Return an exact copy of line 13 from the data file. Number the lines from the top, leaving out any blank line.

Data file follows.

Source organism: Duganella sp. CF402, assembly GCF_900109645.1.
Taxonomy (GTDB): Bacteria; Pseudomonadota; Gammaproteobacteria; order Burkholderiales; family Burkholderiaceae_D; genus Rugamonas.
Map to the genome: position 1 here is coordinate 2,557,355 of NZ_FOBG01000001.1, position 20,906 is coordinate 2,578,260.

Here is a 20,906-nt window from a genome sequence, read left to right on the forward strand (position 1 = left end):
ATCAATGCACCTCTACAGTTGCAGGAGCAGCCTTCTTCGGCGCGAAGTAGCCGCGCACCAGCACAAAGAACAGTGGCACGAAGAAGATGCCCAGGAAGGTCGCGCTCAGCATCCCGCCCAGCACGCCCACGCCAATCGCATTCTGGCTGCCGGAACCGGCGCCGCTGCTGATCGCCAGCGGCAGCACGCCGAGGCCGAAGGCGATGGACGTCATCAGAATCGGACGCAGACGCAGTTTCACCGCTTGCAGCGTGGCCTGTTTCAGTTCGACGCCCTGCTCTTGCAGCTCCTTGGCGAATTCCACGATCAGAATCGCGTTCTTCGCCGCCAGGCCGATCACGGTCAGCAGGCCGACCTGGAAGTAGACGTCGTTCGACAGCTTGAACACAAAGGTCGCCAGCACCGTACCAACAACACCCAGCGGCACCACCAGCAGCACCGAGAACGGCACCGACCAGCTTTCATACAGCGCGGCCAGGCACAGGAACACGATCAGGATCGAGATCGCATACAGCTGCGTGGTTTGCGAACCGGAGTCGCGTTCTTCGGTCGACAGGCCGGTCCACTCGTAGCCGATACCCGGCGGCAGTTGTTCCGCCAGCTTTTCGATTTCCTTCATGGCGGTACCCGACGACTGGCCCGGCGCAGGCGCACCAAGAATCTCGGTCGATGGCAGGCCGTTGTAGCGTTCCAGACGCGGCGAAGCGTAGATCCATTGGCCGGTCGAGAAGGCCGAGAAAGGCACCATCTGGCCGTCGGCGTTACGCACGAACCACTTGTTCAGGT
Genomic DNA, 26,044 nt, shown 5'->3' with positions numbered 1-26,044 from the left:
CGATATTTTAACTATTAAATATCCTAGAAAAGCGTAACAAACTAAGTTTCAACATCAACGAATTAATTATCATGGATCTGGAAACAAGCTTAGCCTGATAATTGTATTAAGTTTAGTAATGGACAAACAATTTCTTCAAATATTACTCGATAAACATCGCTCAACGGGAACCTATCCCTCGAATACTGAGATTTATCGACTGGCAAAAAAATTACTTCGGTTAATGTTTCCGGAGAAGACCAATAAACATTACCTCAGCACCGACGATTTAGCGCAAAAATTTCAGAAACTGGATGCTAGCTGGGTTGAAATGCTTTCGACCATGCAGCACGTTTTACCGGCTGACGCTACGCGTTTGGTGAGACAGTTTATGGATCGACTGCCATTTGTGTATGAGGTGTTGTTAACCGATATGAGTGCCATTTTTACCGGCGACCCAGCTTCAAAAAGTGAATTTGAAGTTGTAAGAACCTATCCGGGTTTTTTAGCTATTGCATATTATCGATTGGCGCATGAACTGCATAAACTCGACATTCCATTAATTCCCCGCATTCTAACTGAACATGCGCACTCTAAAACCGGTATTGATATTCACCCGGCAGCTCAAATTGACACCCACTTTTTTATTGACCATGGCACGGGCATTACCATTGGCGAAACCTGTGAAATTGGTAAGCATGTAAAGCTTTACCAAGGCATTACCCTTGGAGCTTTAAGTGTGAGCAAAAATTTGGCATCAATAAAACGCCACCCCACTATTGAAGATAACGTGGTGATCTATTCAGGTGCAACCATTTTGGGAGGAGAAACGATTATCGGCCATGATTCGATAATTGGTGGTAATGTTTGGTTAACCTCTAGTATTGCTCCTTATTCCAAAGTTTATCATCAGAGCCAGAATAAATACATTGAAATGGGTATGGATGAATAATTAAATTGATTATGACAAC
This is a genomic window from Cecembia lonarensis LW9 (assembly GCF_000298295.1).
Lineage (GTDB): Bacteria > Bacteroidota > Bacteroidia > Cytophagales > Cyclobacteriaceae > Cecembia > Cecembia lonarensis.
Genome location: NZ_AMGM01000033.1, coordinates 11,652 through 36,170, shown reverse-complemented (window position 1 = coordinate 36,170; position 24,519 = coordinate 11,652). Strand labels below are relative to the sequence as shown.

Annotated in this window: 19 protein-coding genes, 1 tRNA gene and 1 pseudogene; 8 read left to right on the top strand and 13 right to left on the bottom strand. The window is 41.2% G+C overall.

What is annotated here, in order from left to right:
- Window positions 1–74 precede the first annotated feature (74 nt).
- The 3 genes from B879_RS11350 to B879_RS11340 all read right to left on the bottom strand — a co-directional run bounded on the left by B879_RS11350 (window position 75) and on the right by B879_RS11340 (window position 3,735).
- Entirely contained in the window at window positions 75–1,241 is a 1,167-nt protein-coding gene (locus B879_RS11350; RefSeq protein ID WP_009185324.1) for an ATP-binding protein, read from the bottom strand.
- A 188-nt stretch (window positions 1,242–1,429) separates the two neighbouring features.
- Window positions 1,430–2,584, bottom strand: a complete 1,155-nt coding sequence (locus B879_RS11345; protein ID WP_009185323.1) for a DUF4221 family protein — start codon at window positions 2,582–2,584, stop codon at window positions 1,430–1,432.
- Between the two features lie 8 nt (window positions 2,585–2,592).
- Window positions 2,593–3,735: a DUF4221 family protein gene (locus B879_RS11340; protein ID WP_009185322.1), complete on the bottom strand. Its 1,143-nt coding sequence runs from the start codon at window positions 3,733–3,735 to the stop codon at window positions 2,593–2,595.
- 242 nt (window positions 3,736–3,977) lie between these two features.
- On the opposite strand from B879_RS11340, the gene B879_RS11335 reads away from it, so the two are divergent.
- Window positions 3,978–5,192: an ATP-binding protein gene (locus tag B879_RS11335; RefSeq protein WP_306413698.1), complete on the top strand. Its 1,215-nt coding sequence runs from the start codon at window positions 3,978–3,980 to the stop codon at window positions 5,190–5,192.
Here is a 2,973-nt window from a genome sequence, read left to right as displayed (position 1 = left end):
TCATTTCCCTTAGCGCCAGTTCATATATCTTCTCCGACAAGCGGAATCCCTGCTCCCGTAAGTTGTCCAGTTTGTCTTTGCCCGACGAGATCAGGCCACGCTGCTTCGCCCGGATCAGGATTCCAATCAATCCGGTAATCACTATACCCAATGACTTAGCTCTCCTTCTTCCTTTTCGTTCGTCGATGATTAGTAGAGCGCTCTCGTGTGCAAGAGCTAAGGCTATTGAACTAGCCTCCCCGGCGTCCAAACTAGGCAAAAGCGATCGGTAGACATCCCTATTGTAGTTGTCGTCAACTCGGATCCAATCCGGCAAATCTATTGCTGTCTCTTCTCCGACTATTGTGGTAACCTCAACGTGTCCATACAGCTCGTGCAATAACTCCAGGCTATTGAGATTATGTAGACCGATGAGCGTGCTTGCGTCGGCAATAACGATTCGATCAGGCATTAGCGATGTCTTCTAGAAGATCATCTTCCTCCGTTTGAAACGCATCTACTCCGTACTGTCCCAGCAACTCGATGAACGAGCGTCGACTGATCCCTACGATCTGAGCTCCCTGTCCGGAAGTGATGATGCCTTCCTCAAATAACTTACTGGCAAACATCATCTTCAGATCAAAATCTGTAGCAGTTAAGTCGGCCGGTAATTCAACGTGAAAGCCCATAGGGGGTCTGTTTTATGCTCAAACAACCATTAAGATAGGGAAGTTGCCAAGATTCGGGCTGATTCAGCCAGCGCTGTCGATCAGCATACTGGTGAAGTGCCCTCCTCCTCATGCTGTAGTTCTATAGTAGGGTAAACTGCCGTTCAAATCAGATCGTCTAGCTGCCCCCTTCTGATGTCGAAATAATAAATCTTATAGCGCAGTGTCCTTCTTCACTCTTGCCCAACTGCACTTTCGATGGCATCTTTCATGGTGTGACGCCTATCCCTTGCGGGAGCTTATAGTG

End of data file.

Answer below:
- Window positions 1–74 precede the first annotated feature (74 nt).